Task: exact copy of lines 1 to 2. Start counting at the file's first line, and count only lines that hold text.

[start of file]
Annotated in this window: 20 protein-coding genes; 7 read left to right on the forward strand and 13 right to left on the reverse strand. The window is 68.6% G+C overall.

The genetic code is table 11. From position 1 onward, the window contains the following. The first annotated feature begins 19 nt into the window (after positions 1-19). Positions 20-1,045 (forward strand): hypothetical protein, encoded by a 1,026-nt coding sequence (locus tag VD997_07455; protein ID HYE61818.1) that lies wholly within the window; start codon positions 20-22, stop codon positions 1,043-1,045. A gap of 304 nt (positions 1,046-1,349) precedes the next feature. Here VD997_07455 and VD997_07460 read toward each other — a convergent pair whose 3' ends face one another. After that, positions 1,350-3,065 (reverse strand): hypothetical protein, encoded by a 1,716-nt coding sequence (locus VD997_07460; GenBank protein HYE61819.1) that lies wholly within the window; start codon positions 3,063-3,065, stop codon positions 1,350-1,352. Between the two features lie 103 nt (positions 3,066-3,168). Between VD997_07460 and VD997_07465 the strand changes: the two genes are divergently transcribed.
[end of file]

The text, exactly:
Annotated in this window: 20 protein-coding genes; 7 read left to right on the forward strand and 13 right to left on the reverse strand. The window is 68.6% G+C overall.

The genetic code is table 11. From position 1 onward, the window contains the following. The first annotated feature begins 19 nt into the window (after positions 1-19). Positions 20-1,045 (forward strand): hypothetical protein, encoded by a 1,026-nt coding sequence (locus tag VD997_07455; protein ID HYE61818.1) that lies wholly within the window; start codon positions 20-22, stop codon positions 1,043-1,045. A gap of 304 nt (positions 1,046-1,349) precedes the next feature. Here VD997_07455 and VD997_07460 read toward each other — a convergent pair whose 3' ends face one another. After that, positions 1,350-3,065 (reverse strand): hypothetical protein, encoded by a 1,716-nt coding sequence (locus VD997_07460; GenBank protein HYE61819.1) that lies wholly within the window; start codon positions 3,063-3,065, stop codon positions 1,350-1,352. Between the two features lie 103 nt (positions 3,066-3,168). Between VD997_07460 and VD997_07465 the strand changes: the two genes are divergently transcribed.